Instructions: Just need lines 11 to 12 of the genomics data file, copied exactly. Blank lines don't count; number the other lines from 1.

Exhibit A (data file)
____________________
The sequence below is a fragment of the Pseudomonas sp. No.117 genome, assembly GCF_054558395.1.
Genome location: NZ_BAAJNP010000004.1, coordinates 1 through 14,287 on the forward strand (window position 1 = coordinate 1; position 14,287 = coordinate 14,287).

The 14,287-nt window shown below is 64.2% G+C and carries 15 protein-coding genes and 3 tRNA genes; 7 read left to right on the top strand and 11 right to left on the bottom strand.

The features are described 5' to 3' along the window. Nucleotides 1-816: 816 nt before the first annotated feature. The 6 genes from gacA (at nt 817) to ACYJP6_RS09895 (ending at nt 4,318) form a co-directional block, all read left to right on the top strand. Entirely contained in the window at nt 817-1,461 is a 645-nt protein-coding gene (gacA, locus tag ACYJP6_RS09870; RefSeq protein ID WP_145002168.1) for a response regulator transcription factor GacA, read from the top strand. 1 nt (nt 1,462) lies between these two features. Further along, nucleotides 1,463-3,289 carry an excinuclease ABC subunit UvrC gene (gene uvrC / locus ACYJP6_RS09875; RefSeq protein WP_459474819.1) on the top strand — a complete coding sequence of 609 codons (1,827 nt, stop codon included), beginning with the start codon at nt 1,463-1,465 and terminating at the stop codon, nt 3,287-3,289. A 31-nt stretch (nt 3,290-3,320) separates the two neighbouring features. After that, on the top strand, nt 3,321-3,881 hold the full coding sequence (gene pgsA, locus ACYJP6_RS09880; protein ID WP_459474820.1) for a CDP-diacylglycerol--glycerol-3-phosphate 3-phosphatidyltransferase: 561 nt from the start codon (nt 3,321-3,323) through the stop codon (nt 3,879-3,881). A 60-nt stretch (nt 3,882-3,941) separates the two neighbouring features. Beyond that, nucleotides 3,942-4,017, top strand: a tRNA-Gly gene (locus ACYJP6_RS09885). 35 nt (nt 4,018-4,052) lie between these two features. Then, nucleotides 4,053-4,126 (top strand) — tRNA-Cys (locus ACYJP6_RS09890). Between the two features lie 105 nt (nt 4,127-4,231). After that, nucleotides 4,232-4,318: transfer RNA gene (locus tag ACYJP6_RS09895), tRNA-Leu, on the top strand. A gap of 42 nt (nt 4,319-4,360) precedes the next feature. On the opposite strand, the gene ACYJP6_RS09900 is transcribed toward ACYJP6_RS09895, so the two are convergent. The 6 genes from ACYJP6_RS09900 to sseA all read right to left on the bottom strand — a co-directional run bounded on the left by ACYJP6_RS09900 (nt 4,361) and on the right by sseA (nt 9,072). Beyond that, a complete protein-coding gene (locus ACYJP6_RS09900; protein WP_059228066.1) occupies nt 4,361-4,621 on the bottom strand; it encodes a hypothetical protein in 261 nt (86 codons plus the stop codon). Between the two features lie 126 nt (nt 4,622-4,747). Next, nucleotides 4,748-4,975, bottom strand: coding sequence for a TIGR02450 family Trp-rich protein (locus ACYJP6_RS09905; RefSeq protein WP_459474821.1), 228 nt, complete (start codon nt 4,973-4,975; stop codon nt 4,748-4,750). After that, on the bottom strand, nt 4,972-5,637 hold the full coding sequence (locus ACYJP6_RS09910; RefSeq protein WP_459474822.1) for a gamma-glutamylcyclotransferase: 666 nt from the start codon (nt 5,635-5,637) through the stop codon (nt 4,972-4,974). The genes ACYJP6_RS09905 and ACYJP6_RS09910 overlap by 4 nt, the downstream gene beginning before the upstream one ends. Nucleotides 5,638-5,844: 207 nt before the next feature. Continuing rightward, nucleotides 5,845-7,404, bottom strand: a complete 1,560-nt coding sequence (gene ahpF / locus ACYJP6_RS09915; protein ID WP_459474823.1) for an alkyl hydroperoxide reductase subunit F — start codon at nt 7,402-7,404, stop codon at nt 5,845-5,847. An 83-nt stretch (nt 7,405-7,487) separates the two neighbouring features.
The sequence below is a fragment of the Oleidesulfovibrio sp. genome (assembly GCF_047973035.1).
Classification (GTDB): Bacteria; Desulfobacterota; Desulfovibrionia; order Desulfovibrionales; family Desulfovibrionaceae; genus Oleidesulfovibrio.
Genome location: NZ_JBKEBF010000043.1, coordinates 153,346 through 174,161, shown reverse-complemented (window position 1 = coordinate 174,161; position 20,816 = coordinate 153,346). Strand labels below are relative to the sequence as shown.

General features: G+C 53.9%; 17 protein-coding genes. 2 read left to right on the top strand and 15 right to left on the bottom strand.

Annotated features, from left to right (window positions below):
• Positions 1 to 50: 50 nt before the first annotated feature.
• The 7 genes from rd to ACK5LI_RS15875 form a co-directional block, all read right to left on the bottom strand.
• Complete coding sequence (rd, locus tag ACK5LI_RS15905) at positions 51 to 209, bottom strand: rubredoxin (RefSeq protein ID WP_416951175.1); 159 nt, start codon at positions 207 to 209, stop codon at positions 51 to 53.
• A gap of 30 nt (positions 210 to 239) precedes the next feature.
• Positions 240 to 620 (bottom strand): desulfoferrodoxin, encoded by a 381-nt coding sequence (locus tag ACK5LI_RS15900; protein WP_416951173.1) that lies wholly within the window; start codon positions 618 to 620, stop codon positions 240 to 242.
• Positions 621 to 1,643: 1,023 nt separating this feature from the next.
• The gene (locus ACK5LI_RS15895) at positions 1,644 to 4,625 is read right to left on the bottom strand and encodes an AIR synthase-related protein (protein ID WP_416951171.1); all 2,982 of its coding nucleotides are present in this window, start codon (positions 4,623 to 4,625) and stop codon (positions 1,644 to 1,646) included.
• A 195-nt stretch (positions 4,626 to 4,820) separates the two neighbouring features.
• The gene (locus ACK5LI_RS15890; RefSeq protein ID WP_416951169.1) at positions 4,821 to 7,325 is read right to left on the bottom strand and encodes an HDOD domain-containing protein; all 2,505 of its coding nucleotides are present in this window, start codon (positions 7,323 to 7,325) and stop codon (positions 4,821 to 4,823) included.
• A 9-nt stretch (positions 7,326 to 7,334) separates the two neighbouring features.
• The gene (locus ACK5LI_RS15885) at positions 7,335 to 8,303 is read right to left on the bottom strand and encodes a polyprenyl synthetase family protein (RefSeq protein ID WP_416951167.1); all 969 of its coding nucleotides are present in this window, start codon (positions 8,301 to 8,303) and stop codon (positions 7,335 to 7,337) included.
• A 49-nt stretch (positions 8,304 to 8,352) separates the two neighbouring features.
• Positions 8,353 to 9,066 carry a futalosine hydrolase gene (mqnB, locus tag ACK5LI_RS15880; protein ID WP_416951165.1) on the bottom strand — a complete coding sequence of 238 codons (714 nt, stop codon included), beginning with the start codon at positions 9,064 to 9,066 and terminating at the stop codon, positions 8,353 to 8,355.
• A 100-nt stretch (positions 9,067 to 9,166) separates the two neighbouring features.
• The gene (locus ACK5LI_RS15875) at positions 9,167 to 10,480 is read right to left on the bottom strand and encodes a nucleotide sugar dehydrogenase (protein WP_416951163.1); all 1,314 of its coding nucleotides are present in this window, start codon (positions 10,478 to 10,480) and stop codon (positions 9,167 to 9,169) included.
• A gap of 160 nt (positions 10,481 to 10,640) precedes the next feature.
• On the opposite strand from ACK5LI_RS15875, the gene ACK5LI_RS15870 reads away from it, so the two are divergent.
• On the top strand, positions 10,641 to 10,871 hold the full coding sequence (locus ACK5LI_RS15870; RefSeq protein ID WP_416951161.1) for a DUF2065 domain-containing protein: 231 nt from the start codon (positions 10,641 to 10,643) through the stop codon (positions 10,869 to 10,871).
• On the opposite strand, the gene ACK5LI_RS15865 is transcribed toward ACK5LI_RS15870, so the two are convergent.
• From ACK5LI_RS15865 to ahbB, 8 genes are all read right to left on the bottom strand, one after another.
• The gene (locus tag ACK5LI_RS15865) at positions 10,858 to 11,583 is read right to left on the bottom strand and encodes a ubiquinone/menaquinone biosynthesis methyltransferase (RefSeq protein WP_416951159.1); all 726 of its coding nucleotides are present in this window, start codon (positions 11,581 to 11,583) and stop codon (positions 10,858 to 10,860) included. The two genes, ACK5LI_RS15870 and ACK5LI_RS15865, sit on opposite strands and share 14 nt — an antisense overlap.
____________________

• The 7 genes from rd to ACK5LI_RS15875 form a co-directional block, all read right to left on the bottom strand.
• Complete coding sequence (rd, locus tag ACK5LI_RS15905) at positions 51 to 209, bottom strand: rubredoxin (RefSeq protein ID WP_416951175.1); 159 nt, start codon at positions 207 to 209, stop codon at positions 51 to 53.